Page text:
CEM: I've noticed and discussed with others a growing change in how historians are approaching the Civil War – from a more humanistic, individual perspective, through the eyes of the people who lived it, rather than just a big picture look at the battlefields and strategies. What is your take on that?
KB: I think that's absolutely true – each generation rediscovers and re-examines that part of the past that makes the present meaningful. And so for many years, it is the tendency, particularly in war, to sort of encrust the story with a kind of bloodless gallantness, and what happens is that we get distracted – the reality is so painful, is so hard to deal with, is that we get distracted, and then we focus on regiments, and we focus on guns, and we focus on strategy and tactics, and we forget that real human beings fought in this war, that nearly two percent, if not two percent of the American population died in that war, and died a horrible, gruesome, horrible death – that when we personalize it, that when we humanize it, as you say, we are doing a service not only to those past events and to those lives that were sacrificed, in those various causes, but to ourselves, because we're honoring what the real cost of war is. And I think we've also spent a long time ignoring the African-American dimension to this – we've just assumed, and it's been helped – promoted by the two most popular films on the Civil War, "Birth of a Nation" and "Gone With the Wind" – it's been promoted that African-Americans were sort of passive bystanders, and not active, dedicated, self-sacrificing soldiers in an intensely personal drama of self-liberation, which only amplifies, which only adds to the meaning of the story of the Civil War, that, that, this was this huge growing pain that nearly ended our nation, and that it was a crucible of leadership, of suffering, of incredible human drama that we would be well to listen to for as long as we're around as a country.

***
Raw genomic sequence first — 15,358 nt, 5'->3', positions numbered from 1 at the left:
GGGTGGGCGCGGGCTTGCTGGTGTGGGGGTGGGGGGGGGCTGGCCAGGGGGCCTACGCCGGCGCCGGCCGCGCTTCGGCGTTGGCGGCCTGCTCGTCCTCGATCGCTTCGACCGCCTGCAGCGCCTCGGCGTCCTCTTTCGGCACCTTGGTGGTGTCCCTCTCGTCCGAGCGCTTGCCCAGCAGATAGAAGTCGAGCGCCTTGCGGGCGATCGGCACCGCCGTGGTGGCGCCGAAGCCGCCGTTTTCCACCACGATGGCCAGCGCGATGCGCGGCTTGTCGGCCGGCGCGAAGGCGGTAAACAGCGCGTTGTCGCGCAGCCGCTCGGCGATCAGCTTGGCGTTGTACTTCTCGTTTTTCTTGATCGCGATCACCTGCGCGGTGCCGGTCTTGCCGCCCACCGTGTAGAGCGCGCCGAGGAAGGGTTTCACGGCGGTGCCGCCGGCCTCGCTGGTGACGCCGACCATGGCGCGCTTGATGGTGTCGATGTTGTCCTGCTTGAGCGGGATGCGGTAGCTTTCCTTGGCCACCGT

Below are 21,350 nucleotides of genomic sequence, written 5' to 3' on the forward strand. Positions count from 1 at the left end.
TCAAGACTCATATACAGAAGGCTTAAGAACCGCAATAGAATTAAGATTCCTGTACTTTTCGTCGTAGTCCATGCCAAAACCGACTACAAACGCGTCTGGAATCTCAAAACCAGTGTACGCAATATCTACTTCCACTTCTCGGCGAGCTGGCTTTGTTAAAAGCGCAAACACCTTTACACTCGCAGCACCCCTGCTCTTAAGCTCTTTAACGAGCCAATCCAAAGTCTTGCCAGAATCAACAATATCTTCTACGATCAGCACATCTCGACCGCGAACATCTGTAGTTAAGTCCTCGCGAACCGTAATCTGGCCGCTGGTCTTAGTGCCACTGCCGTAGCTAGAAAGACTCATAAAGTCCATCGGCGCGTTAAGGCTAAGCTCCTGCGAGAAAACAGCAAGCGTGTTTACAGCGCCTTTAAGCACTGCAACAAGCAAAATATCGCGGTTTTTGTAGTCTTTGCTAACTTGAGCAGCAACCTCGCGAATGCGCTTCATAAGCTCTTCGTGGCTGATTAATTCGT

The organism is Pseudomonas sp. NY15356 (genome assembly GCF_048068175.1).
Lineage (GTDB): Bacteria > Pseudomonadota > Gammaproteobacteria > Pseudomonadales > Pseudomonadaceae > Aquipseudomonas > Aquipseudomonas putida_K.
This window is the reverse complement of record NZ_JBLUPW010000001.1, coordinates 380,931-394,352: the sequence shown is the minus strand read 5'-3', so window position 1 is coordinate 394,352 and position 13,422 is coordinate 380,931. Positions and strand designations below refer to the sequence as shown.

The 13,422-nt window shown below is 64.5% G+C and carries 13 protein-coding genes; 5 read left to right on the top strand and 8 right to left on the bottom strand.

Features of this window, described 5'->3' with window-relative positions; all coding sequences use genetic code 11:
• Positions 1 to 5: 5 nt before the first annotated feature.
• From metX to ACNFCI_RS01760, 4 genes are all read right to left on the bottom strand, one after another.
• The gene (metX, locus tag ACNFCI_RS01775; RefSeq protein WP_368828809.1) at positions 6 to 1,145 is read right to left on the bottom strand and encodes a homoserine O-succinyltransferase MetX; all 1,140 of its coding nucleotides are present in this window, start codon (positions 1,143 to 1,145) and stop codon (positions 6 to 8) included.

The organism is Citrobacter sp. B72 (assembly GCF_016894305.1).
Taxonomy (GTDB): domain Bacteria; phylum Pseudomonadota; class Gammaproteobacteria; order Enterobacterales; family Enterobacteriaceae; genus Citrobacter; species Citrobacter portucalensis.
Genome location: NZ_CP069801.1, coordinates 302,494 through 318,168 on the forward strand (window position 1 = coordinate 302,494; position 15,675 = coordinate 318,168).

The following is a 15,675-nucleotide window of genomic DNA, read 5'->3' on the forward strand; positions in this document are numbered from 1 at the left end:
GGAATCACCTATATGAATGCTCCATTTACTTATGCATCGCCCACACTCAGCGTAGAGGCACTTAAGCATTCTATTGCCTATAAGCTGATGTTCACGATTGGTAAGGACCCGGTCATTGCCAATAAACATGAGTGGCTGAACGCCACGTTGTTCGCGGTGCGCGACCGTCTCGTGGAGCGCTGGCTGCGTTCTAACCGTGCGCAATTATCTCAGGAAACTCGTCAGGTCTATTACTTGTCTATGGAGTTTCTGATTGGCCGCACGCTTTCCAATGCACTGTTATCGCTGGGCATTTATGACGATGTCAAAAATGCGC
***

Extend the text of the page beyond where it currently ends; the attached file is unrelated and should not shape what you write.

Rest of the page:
CEM: What do we lose if we lose the story of the Civil War?